We worked with a parent who really wanted their child to respond to other people when he was greeted. Because the child was nonverbal we decided as a team to work on the “high five” (when a person greets you with a raised hand, you touch return the greeting by touching their hand).
We brainstormed and created this strategy to address this important parent generated goal. We greeted this young boy with a “Hi Jimmy” and showed him our hand in a red glove with shiny dots on each finger tip. This supported Jimmy’s visual need that we uncovered during the assessment of his visual behaviors. Motion and bright color supported his visual attention. Soon with the predictable auditory cueing, Jimmy began visually locating the glove. A bit later, with hand under hand support at first, Jimmy would look and reach to the glove to “high five”.
Mission Accomplished but wait…When children show improvements in skills with CVI, we want to remove the supports carefully. We would remove the shiny fingertip dots and make sure skills remain. Later we would remove the fingers of the glove and finally remove the glove all together.
Assess improvements the child is showing and remove the supports carefully to move this child’s visual and visual motor skills to the next level.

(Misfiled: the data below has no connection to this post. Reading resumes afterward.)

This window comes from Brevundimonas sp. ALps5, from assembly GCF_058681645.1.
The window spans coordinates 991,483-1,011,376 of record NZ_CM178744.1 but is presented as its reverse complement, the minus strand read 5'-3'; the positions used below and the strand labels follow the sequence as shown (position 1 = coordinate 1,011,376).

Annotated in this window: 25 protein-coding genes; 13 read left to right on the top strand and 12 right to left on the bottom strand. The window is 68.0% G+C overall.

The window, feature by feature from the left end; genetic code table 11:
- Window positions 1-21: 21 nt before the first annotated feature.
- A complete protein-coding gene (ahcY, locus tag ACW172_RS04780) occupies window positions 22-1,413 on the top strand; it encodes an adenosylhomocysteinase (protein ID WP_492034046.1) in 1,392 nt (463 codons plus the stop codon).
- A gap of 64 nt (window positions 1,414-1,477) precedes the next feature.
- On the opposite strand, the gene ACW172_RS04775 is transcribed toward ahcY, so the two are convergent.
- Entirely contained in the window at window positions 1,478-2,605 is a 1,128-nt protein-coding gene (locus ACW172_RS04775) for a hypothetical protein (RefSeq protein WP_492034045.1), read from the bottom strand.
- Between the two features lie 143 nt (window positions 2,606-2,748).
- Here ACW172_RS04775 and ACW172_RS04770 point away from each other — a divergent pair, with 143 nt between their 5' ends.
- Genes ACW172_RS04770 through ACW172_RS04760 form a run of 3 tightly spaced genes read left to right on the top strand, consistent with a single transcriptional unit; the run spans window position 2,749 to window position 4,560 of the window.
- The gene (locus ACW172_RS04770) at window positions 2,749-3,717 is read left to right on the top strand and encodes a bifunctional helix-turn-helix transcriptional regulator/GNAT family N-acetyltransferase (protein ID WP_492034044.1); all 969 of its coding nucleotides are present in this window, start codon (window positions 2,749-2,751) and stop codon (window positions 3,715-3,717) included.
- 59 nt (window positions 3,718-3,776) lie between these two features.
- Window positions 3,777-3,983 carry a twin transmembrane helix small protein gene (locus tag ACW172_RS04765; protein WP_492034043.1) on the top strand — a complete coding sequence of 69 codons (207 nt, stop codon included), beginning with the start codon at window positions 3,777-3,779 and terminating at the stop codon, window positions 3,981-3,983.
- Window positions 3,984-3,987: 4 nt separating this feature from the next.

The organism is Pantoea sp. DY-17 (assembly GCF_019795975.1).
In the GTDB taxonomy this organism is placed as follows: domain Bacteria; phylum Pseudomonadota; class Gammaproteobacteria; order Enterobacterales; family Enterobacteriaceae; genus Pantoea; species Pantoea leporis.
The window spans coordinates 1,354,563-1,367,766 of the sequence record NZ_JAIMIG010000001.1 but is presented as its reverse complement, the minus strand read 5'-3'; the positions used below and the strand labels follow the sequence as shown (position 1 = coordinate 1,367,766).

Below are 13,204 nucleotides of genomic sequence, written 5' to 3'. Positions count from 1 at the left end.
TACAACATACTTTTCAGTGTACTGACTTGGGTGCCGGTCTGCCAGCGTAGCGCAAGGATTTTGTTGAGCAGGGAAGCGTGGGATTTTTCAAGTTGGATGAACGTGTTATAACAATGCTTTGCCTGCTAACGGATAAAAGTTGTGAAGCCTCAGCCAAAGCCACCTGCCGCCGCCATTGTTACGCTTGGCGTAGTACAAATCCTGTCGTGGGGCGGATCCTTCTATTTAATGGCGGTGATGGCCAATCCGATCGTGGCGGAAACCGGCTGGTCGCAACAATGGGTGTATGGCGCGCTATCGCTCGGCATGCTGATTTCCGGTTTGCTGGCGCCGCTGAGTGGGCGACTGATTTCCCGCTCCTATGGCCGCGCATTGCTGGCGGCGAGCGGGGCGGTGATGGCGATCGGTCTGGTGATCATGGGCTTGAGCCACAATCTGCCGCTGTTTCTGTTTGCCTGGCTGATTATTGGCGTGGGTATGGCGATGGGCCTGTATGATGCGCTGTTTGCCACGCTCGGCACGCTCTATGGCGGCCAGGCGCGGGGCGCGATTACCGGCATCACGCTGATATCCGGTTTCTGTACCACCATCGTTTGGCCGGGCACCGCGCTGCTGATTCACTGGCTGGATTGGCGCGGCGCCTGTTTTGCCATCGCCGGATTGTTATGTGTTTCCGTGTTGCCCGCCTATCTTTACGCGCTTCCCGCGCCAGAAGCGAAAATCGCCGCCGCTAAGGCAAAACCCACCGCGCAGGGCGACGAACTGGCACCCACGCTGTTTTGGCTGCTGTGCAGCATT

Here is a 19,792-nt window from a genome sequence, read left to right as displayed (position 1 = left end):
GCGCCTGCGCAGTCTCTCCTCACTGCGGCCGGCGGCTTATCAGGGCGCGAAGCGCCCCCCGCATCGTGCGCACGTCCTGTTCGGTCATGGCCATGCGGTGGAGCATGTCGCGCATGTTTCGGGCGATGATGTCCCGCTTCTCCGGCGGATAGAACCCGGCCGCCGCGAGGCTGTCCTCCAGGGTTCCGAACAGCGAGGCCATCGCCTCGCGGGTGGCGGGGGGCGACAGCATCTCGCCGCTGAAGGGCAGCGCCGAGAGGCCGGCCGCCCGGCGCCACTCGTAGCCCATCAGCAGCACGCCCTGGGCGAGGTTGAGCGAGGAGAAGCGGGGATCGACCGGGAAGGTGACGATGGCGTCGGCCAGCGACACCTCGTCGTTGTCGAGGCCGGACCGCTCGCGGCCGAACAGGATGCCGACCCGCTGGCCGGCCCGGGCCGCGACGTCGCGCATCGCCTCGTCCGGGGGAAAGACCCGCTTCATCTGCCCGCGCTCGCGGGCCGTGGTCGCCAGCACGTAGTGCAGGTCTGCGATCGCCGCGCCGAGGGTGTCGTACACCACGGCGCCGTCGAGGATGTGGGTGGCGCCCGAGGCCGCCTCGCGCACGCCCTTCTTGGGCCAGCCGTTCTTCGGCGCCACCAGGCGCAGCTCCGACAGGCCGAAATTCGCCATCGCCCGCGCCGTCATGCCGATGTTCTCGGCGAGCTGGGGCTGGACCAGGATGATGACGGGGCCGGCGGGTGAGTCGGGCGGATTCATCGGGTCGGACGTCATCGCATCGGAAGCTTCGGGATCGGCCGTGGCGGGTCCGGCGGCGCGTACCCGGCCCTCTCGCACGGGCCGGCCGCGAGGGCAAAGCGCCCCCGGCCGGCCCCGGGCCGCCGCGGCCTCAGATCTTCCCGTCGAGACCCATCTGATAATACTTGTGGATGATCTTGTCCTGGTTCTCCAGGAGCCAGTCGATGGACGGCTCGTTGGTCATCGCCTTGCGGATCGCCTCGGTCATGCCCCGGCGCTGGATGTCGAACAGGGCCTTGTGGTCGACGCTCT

In my assessment of your CVI visual behaviors, I know that you benefit from color highlighting to outline the target to be found. Because you are still struggling to find the cow, I use strong, bright color highlighting to outline the cow’s features that will help you find that image in your visual library. (You have the benefit of a robust visual library that children with CVI do not.) See how much this helps you find the cow!
For those of you still searching your visual brain for recognition of this picture, I will give your brain some clues.
First I will orient it the correct way it appears in the world. I will tell you to look for the “cow”. Now you can limit your vision search to what you know about “cowness”. Can you now see the cow looking at you? There are two dark ears near the top left and a dark nose near the bottom middle of the picture. Because you know that the eyes are near the ears, you can easily see these. You have the benefit of visual memory.. You have seen thousands of pictures of cows and real cows too. Children with CVI can build these skills by exploring real items and then linking what they now know to what is seen. The hallmark idea: CVI can improves! With careful assessment of the visual behaviors, you create educational programming and environmental supports to build visual attention and visual recognition skills. We don’t just hope for, we expect improvement because we don’t know an individual child’s capacities for visual change! We don’t know who will make changes and what kind of changes those will be.